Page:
A Guide to SEO Hats
In the SEO world, there’s a lot of talk about white hats, black hats, and gray hats. When talking amongst fellow SEO co-workers or others in the industry, we know what’s being discussed when one of these terms pops up. But what if you’re somewhat new to SEO? Do you have any idea what these SEO hats are all about? If not, read on for a high-level overview, so you know what SEO teams/firms/consultants/etc. are talking about!
White hat SEO
Merriam-Webster offers the following definitions of “white hat”: 1. one who is admirable and honorable 2. a mark or symbol of goodness. (They also include a definition about computer hacking, but that’s completely different from SEO so we’ll leave that out of the conversation in this post.) So, just by those definitions, it’s obvious that white hat is “good.” In the SEO world, white hat means that you follow Google’s Webmaster Guidelines, and never stray outside of what they consider to be a good SEO approach. Why Google only? Well, Google is still the top dog in the world of search. And following their rules can all but guarantee that you’ll perform well in Bing and Yahoo! too.
Black hat SEO
Black hat SEO is essentially the opposite of white hat SEO. It’s using tactics that are against Google’s Webmaster Guidelines (link schemes like paying for links or link exchanges that serve no purpose outside of linking, scraping or stealing content from other websites, hiding text, stuffing keywords, among others). Why would someone want to go against Google’s Guidelines, you might wonder? Well, good question, but some black hat SEOs still think they can do these things to game the system and sneak by Google’s filters. And sometimes they can and they do rank prominently. The catch is that it will eventually catch up with them and they’ll receive a penalty from Google.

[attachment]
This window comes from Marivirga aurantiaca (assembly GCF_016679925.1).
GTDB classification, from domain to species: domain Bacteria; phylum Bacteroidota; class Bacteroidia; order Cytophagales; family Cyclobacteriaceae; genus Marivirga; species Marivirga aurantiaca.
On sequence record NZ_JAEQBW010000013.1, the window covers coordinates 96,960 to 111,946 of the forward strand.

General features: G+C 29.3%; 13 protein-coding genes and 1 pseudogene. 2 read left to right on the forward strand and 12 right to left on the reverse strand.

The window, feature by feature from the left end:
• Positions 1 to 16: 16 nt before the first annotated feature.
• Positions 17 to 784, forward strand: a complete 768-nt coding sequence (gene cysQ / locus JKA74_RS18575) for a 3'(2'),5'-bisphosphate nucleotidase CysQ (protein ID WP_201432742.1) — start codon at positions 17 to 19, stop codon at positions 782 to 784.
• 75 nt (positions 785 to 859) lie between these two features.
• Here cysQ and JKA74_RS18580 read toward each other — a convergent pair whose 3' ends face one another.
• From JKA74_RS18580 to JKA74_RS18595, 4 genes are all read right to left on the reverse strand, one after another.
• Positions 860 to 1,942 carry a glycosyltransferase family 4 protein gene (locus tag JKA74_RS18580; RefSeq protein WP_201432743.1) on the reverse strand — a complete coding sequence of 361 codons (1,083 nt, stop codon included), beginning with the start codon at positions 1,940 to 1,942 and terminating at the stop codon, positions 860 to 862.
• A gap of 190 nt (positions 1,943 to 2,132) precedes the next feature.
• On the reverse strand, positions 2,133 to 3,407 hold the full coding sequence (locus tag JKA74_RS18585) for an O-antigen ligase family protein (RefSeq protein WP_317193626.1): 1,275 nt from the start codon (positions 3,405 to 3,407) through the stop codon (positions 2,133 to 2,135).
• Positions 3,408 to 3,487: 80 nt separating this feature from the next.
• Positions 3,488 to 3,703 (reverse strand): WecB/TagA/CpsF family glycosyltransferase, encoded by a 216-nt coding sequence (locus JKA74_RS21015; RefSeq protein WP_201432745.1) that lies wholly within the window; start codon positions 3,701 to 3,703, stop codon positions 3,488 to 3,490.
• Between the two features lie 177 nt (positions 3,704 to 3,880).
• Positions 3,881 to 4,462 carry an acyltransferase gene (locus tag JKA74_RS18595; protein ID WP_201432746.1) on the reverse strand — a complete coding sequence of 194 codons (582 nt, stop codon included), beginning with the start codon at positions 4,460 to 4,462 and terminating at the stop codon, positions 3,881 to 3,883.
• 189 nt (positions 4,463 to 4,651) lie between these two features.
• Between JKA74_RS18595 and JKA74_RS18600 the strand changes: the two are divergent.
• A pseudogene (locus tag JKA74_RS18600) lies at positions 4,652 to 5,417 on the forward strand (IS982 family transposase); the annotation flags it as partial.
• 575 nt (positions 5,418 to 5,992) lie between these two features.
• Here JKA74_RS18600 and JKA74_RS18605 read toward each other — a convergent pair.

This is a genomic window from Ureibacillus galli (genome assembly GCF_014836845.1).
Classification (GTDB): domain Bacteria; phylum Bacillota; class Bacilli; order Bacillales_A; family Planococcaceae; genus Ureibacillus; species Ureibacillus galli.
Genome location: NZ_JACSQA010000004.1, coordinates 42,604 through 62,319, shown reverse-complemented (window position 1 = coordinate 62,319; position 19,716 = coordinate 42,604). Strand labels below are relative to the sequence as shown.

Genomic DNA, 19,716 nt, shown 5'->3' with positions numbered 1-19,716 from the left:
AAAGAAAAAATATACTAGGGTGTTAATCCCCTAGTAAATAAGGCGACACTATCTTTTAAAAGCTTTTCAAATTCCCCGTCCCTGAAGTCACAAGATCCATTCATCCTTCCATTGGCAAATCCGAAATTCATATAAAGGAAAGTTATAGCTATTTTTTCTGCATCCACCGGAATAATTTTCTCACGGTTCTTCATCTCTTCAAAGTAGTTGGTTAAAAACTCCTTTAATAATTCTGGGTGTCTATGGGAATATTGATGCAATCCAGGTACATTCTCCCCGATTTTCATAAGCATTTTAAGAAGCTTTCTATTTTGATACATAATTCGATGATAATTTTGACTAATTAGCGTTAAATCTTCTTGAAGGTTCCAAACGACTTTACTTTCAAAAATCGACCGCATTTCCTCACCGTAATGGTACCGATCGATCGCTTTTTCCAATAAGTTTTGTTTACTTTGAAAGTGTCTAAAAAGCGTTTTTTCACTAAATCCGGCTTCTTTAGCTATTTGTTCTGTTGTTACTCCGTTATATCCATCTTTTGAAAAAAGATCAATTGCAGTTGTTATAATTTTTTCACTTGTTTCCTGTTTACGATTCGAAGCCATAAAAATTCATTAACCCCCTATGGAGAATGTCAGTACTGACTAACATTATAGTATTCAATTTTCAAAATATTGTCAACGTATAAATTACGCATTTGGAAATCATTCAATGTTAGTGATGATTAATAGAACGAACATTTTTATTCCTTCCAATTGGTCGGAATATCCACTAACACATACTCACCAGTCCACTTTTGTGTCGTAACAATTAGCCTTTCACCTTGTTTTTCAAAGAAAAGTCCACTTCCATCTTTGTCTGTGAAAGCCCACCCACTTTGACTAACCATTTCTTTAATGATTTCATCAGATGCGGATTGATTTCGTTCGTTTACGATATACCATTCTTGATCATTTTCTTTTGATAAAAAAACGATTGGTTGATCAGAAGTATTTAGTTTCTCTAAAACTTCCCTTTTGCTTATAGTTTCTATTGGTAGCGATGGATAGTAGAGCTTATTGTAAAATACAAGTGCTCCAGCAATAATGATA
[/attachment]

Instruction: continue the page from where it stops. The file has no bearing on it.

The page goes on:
Gray hat SEO
Gray hat SEO is any tactic that isn’t specifically outlined by Google as “good” or “bad.” It’s falling somewhere in the middle and hasn’t been defined, although there’s always something fishy enough about it that it wouldn’t outright be deemed “white hat.” White hat SEOs will typically stay away from anything gray hat too, just to stay on the safe side.
Where knowing the difference between the “SEO hats” really comes into play is when you decide to hire someone to do your SEO. Here’s some information straight from Google:
If you’re looking to hire a SEO, make sure the SEO does not use blackhat techniques. Not even the most experienced SEO can guarantee a certain rank for your site. Establish upfront your goals, how the SEO will reach the goals, and metrics used to evaluate success of the goals. See our Search Engine Optimization Starter Guide and Search Engine Optimization articles for detailed guidance. Be careful! Thoroughly conduct your own research and compare different options before hiring a SEO.
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